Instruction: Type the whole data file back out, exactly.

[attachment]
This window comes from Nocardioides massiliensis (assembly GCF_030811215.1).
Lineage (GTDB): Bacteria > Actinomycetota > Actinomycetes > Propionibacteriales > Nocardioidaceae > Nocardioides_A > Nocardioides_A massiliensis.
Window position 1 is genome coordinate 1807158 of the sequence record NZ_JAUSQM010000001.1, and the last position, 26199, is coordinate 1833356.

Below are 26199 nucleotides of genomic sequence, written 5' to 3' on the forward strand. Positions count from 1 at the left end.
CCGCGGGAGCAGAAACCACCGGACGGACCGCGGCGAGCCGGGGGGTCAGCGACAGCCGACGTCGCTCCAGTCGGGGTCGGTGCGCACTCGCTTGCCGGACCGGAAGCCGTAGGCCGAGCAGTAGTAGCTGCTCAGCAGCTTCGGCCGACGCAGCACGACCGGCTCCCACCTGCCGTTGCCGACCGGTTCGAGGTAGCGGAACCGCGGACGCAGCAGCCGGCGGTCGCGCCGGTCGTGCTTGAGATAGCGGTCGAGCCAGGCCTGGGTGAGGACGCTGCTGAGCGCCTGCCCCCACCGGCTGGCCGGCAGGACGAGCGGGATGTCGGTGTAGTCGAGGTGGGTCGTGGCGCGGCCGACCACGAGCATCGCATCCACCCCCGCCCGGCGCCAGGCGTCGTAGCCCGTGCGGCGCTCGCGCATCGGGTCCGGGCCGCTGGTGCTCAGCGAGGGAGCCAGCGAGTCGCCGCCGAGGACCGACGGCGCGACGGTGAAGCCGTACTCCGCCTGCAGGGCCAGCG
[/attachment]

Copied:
This window comes from Nocardioides massiliensis (assembly GCF_030811215.1).
Lineage (GTDB): Bacteria > Actinomycetota > Actinomycetes > Propionibacteriales > Nocardioidaceae > Nocardioides_A > Nocardioides_A massiliensis.
Window position 1 is genome coordinate 1807158 of the sequence record NZ_JAUSQM010000001.1, and the last position, 26199, is coordinate 1833356.

Below are 26199 nucleotides of genomic sequence, written 5' to 3' on the forward strand. Positions count from 1 at the left end.
CCGCGGGAGCAGAAACCACCGGACGGACCGCGGCGAGCCGGGGGGTCAGCGACAGCCGACGTCGCTCCAGTCGGGGTCGGTGCGCACTCGCTTGCCGGACCGGAAGCCGTAGGCCGAGCAGTAGTAGCTGCTCAGCAGCTTCGGCCGACGCAGCACGACCGGCTCCCACCTGCCGTTGCCGACCGGTTCGAGGTAGCGGAACCGCGGACGCAGCAGCCGGCGGTCGCGCCGGTCGTGCTTGAGATAGCGGTCGAGCCAGGCCTGGGTGAGGACGCTGCTGAGCGCCTGCCCCCACCGGCTGGCCGGCAGGACGAGCGGGATGTCGGTGTAGTCGAGGTGGGTCGTGGCGCGGCCGACCACGAGCATCGCATCCACCCCCGCCCGGCGCCAGGCGTCGTAGCCCGTGCGGCGCTCGCGCATCGGGTCCGGGCCGCTGGTGCTCAGCGAGGGAGCCAGCGAGTCGCCGCCGAGGACCGACGGCGCGACGGTGAAGCCGTACTCCGCCTGCAGGGCCAGCG